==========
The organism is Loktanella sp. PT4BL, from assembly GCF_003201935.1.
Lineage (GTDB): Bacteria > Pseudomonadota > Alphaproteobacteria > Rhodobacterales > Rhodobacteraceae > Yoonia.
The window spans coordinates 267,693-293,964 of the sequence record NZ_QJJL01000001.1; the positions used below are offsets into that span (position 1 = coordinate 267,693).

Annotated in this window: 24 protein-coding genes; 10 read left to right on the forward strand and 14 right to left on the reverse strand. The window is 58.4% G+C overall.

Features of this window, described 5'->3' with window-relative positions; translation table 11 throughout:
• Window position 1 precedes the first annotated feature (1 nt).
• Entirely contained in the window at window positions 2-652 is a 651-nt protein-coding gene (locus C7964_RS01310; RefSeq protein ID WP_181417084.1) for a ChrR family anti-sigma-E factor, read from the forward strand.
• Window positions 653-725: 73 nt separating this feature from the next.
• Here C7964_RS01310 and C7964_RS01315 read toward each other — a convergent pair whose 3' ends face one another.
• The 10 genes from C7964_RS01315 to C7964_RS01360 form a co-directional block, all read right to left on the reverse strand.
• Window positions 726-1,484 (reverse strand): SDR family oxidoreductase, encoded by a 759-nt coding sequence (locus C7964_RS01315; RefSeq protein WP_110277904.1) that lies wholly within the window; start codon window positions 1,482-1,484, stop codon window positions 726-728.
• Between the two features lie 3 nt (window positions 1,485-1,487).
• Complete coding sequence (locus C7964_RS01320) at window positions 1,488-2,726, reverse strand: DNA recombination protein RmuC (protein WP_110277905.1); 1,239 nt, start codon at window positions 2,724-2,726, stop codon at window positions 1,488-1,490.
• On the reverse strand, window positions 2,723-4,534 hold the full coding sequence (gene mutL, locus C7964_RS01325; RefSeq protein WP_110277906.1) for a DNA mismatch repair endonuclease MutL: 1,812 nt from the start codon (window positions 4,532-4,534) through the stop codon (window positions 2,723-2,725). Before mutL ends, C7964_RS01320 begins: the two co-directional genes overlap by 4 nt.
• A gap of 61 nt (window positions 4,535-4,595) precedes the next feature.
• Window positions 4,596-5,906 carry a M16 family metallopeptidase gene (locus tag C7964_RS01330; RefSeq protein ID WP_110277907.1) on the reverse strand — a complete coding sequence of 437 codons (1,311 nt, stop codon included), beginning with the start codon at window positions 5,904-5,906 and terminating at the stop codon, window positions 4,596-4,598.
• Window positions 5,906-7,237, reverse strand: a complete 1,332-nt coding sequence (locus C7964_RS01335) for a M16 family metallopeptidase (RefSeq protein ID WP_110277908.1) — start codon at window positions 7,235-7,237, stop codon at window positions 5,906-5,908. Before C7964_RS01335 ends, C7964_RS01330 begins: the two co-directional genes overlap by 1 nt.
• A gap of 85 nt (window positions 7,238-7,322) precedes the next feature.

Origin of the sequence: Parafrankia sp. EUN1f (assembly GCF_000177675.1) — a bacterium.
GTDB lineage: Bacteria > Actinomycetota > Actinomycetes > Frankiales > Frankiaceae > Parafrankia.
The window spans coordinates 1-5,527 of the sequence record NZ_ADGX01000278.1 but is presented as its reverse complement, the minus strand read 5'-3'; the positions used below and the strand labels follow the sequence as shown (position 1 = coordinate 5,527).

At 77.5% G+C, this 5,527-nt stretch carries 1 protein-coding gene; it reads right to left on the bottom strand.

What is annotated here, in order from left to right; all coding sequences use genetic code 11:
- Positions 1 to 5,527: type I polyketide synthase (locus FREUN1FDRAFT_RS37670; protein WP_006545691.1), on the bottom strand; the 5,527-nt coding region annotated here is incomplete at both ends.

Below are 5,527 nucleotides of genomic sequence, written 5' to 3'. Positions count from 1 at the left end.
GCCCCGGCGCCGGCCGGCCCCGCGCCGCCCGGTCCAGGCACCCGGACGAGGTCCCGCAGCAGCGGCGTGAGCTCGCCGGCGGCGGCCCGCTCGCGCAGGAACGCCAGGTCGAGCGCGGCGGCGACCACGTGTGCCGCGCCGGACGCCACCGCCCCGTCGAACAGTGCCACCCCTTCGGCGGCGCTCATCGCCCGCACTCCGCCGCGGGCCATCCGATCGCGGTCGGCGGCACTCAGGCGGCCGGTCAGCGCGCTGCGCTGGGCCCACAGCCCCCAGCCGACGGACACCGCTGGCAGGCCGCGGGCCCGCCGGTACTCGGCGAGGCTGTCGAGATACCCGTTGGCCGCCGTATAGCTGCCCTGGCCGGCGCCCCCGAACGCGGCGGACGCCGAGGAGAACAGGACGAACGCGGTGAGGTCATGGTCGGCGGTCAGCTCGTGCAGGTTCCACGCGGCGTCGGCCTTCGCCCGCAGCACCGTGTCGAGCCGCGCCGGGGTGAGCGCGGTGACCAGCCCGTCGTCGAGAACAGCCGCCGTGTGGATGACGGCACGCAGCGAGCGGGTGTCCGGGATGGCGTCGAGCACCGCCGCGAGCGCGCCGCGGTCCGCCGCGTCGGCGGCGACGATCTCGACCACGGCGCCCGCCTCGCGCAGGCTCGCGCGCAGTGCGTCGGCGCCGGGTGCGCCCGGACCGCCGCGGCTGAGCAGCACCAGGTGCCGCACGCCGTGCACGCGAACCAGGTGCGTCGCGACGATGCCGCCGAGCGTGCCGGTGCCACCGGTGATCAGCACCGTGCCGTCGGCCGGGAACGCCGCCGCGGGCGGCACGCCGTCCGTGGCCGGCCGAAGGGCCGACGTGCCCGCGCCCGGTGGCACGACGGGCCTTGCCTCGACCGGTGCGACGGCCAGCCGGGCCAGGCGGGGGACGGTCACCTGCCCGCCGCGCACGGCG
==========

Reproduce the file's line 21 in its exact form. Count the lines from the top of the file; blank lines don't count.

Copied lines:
The window spans coordinates 1-5,527 of the sequence record NZ_ADGX01000278.1 but is presented as its reverse complement, the minus strand read 5'-3'; the positions used below and the strand labels follow the sequence as shown (position 1 = coordinate 5,527).